Cops don’t just enforce the law. They must also find ways to peacefully resolve mental health emergencies. Reporter Bob Moffitt rides along with Sacramento police officer Michelle Lazark. She’s part of a team that is trained to respond to the non-stop need for mental health services in the county.
The day shift for the Sacramento Police Department’s Psychiatric Emergency Response Team has barely started and the calls are already rolling in. Lazark is listening to the radio and making cell phone calls.
“Hi, James, this is Officer Michelle Lazark with the Sacramento police department,” Lazark leaves a message.”I understand you’ve received some really bad news and I’d like to talk to you. Give me a call. I’d like to help you.”
Officer Lazark has seen James on the street before and she has an idea where she might find him.
As she climbs into her patrol car, she gets another call. A woman is looking for her son. He’s quadriplegic with a mental illness and a history of using methamphetamine.
Lazark asks his mother for information and promises to look for him.
As she hangs up, she gets another call. There’s a woman in the fountain at the Loaves and Fishes homeless service center.
“East side of the pool. She usually hangs out in front of the mission. Is she belligerent? Okay. Okay. I’ll be there in a bit,” Lazark says into the phone.
When Lazark arrives, she meets Guerin Bratcher who works at Loaves and Fishes. He takes her to a woman sitting on a bench. Her clothes are soaked.
“Tried to talk with her. She’s speaking in a language we can’t quite understand,” Bratcher tells Lazark the situation.
The woman is speaking gibberish.
“Lucy, you okay today?,” Lazark asks the woman. “People were telling me you that you were eating dirt.”
“No. I’m not eating dirt,” Lucy says.
Lazark says the behavior is odd, but Lucy shows no signs of being dangerous or gravely disabled. After 12 minutes of coaxing, Lucy accepts a ride home.
Lazark often gives mentally ill residents rides home, to a doctor, or to a pharmacy.
Before Lucy and Lazark drive away, the officer gets a text from James. He was the subject of the first call of her day. He tells her he’s okay.
Lazark is relieved. Every day is stressful. She tries to keep a sense of humor.
“I changed my Siri to a British gentleman because I’m such a James Bond fan,” she says as her phone rings again with a James Bond theme ring-tone.
Another call comes over the radio. There’s a girl running through traffic on Fruitridge Road. When Lazark arrives, the girl is talking to two Sac PD officers in a parking lot.
The girl’s mother introduces herself as Krystal. She says her daughter grabbed the steering wheel of the car while it was moving and then jumped out.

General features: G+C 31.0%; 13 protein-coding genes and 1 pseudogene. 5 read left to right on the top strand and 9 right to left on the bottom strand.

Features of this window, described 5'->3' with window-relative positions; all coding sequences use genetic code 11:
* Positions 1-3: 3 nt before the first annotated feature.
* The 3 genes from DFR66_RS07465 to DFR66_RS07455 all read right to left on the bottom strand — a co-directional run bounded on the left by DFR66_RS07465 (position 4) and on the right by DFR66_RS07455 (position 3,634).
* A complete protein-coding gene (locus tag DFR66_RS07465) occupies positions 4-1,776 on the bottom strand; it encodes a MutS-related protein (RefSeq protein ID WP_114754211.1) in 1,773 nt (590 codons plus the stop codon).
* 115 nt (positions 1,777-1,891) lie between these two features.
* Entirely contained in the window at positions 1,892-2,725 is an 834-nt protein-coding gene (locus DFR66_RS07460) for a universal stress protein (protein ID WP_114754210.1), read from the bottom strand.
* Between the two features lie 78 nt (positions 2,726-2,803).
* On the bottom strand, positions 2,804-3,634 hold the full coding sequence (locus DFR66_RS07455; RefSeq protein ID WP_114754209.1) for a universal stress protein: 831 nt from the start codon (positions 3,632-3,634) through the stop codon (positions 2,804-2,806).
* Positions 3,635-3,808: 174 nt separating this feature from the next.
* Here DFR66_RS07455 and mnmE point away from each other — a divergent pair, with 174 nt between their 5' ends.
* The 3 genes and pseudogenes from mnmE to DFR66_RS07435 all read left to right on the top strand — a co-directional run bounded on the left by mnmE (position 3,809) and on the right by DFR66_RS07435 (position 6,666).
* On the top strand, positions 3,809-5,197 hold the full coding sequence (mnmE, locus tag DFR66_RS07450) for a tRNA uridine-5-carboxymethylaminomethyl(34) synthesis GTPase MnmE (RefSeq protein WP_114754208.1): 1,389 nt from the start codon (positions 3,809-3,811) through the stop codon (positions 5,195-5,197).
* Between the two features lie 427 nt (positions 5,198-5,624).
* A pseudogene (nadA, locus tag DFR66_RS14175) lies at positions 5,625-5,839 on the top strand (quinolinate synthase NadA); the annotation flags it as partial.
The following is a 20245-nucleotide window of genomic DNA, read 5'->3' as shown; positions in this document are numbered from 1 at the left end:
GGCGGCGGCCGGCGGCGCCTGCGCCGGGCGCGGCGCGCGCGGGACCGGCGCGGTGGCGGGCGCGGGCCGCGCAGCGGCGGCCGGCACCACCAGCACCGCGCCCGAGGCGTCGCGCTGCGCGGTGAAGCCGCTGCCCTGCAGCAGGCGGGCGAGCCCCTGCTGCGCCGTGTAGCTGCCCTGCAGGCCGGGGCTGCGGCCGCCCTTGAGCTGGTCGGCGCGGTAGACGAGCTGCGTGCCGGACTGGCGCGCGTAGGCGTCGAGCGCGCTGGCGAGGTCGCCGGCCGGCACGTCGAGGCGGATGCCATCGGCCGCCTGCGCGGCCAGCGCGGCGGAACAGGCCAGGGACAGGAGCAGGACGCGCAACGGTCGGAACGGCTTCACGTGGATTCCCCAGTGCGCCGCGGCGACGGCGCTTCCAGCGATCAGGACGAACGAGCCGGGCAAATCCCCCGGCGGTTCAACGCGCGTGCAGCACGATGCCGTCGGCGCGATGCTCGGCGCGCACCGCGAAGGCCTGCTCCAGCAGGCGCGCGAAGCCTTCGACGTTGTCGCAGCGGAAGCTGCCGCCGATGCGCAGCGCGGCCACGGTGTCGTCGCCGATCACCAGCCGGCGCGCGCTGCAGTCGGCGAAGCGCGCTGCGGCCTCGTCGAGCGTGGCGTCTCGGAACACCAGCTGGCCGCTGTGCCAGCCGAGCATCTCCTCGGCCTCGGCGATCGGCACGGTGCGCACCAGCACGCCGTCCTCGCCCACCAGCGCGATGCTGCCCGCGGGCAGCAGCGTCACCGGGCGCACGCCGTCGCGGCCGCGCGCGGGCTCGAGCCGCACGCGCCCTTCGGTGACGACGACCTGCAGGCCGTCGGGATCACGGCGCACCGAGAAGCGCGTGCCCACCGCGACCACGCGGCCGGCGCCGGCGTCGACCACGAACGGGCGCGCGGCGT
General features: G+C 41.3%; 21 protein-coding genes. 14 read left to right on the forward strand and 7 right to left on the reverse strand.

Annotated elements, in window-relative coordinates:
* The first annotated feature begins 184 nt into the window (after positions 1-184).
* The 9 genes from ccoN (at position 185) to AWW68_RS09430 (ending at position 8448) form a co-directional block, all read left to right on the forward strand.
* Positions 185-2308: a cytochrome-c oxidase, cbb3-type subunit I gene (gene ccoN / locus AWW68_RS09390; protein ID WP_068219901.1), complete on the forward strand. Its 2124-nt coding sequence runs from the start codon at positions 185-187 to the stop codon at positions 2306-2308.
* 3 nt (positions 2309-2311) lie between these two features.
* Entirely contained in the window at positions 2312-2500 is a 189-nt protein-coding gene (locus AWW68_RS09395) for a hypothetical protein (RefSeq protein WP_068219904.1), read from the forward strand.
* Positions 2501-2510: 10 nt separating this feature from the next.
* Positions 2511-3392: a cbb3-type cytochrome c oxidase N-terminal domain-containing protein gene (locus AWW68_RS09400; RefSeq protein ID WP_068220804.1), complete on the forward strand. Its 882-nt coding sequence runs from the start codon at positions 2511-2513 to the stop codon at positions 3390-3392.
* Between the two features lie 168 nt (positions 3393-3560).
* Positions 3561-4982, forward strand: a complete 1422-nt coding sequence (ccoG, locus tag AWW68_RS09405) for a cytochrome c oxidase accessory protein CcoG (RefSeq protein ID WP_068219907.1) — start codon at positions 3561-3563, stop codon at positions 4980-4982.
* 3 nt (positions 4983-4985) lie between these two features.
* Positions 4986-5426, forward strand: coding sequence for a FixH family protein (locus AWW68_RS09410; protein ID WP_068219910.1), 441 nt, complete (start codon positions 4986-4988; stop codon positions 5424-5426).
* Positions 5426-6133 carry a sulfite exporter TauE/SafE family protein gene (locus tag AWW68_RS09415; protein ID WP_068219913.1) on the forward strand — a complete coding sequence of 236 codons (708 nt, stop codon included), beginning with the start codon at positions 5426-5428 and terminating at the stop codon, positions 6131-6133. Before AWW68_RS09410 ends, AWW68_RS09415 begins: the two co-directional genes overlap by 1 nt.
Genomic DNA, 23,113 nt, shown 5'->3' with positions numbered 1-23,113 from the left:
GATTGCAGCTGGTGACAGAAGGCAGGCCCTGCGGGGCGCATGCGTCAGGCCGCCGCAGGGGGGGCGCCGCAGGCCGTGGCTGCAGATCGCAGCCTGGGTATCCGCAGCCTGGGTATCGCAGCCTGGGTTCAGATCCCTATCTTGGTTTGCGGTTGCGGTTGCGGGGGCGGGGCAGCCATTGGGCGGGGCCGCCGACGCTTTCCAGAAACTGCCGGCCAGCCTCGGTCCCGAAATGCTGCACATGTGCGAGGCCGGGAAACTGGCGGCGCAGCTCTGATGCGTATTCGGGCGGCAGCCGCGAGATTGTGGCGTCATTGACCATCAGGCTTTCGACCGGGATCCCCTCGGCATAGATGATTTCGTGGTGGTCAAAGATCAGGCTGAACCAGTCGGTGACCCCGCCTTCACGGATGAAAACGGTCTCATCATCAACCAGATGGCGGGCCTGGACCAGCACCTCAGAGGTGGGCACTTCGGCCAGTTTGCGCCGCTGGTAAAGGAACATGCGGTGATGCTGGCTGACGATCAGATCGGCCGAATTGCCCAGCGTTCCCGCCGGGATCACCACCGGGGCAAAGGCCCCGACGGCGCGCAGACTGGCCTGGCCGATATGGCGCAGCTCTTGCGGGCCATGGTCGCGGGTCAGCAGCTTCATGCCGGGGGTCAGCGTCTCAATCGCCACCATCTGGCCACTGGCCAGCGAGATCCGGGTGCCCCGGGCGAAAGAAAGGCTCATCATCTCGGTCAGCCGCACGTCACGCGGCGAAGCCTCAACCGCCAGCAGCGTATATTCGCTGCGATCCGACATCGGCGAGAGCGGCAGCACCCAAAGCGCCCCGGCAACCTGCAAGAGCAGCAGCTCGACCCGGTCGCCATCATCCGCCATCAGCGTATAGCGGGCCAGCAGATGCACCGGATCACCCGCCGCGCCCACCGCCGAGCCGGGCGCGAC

“She laid down in the middle of the street and I’m trying to pull her up,” Krystal says. “The lady’s helping me, trying to help me pull her up. She fought me and she beat me in the street.”
Krystal says her daughter had just learned she would have to change schools again.
“She doesn’t have a choice,” Krystal says. “The school board people said they can’t have her there, she’s threatening the staff members.”
The girl is desperate to downplay the incident.
“It was just one little wheel moving. It was like her thing was like stopped. I just got out of the car. I thought it was parked,” the girl says.
Krystal says her daughter has a mood disorder and has been hospitalized before.
Lazark contacts the Sacramento County Psychiatric Treatment Center and asks for a 72-hour hold.
“Why are you sending me there?” the girl wails. “I’m not doing anything. Can I please just speak to my therapist? My doctor says before you send me 5150 I get to speak to somebody. No, please! They’re gonna send me there. They’re gonna keep me there for days!”
“By Friday, I’m pretty mentally drained. You can ask my husband,” Lazark says.
What keeps her going?
“Helping people, seeing someone get the help that they need and getting pointed in the right direction,” Lazark says. “There’s a need for it. I see overwhelming need for something like this.”
In 2014, Sac PD dispatched officers 5,600 times to perform mental-health evaluations. The number does not include all of the cell phone and text conversations between Impact team members and people who request help.
With a heavy sigh, Lazark turns her attention back to the radio and yet another incoming call for help.
Michelle Lazark is one of the two officers in the county whose partner is a mental health clinician. A Sacramento County Sheriff’s deputy is the other.
Source: A Day In The Life Of A Mental Health Emergency Responder – capradio.org